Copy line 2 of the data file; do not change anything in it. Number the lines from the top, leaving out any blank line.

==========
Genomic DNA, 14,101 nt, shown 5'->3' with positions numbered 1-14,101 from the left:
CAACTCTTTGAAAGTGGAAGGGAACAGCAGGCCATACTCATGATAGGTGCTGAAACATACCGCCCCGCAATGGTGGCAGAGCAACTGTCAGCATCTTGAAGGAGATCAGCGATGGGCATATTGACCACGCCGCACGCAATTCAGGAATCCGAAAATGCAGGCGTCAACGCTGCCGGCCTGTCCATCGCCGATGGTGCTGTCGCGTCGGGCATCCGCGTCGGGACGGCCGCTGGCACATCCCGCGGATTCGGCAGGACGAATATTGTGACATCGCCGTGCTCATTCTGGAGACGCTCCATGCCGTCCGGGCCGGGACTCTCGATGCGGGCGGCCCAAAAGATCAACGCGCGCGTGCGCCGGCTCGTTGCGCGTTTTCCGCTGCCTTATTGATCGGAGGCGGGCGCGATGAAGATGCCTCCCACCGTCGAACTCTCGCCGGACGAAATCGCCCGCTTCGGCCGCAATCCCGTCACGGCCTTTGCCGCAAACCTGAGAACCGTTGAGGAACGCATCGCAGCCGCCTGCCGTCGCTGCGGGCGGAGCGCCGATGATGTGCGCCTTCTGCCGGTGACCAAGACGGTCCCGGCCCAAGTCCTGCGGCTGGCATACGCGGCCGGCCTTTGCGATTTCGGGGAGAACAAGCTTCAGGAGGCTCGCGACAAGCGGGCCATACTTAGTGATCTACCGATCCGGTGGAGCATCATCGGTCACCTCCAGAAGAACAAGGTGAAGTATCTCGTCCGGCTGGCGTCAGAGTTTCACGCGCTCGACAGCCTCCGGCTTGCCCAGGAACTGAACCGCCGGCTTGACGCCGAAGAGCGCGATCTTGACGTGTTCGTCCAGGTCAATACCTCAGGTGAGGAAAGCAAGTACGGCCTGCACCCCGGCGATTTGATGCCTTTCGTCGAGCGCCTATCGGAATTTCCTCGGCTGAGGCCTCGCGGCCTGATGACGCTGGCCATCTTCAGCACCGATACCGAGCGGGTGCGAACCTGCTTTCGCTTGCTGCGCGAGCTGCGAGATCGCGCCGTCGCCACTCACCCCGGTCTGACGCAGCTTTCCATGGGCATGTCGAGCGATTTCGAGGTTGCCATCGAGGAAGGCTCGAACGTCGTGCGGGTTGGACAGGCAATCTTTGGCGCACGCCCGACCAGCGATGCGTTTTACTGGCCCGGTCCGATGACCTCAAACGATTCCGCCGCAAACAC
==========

CAACTCTTTGAAAGTGGAAGGGAACAGCAGGCCATACTCATGATAGGTGCTGAAACATACCGCCCCGCAATGGTGGCAGAGCAACTGTCAGCATCTTGAAGGAGATCAGCGATGGGCATATTGACCACGCCGCACGCAATTCAGGAATCCGAAAATGCAGGCGTCAACGCTGCCGGCCTGTCCATCGCCGATGGTGCTGTCGCGTCGGGCATCCGCGTCGGGACGGCCGCTGGCACATCCCGCGGATTCGGCAGGACGAATATTGTGACATCGCCGTGCTCATTCTGGAGACGCTCCATGCCGTCCGGGCCGGGACTCTCGATGCGGGCGGCCCAAAAGATCAACGCGCGCGTGCGCCGGCTCGTTGCGCGTTTTCCGCTGCCTTATTGATCGGAGGCGGGCGCGATGAAGATGCCTCCCACCGTCGAACTCTCGCCGGACGAAATCGCCCGCTTCGGCCGCAATCCCGTCACGGCCTTTGCCGCAAACCTGAGAACCGTTGAGGAACGCATCGCAGCCGCCTGCCGTCGCTGCGGGCGGAGCGCCGATGATGTGCGCCTTCTGCCGGTGACCAAGACGGTCCCGGCCCAAGTCCTGCGGCTGGCATACGCGGCCGGCCTTTGCGATTTCGGGGAGAACAAGCTTCAGGAGGCTCGCGACAAGCGGGCCATACTTAGTGATCTACCGATCCGGTGGAGCATCATCGGTCACCTCCAGAAGAACAAGGTGAAGTATCTCGTCCGGCTGGCGTCAGAGTTTCACGCGCTCGACAGCCTCCGGCTTGCCCAGGAACTGAACCGCCGGCTTGACGCCGAAGAGCGCGATCTTGACGTGTTCGTCCAGGTCAATACCTCAGGTGAGGAAAGCAAGTACGGCCTGCACCCCGGCGATTTGATGCCTTTCGTCGAGCGCCTATCGGAATTTCCTCGGCTGAGGCCTCGCGGCCTGATGACGCTGGCCATCTTCAGCACCGATACCGAGCGGGTGCGAACCTGCTTTCGCTTGCTGCGCGAGCTGCGAGATCGCGCCGTCGCCACTCACCCCGGTCTGACGCAGCTTTCCATGGGCATGTCGAGCGATTTCGAGGTTGCCATCGAGGAAGGCTCGAACGTCGTGCGGGTTGGACAGGCAATCTTTGGCGCACGCCCGACCAGCGATGCGTTTTACTGGCCCGGTCCGATGACCTCAAACGATTCCGCCGCAAACAC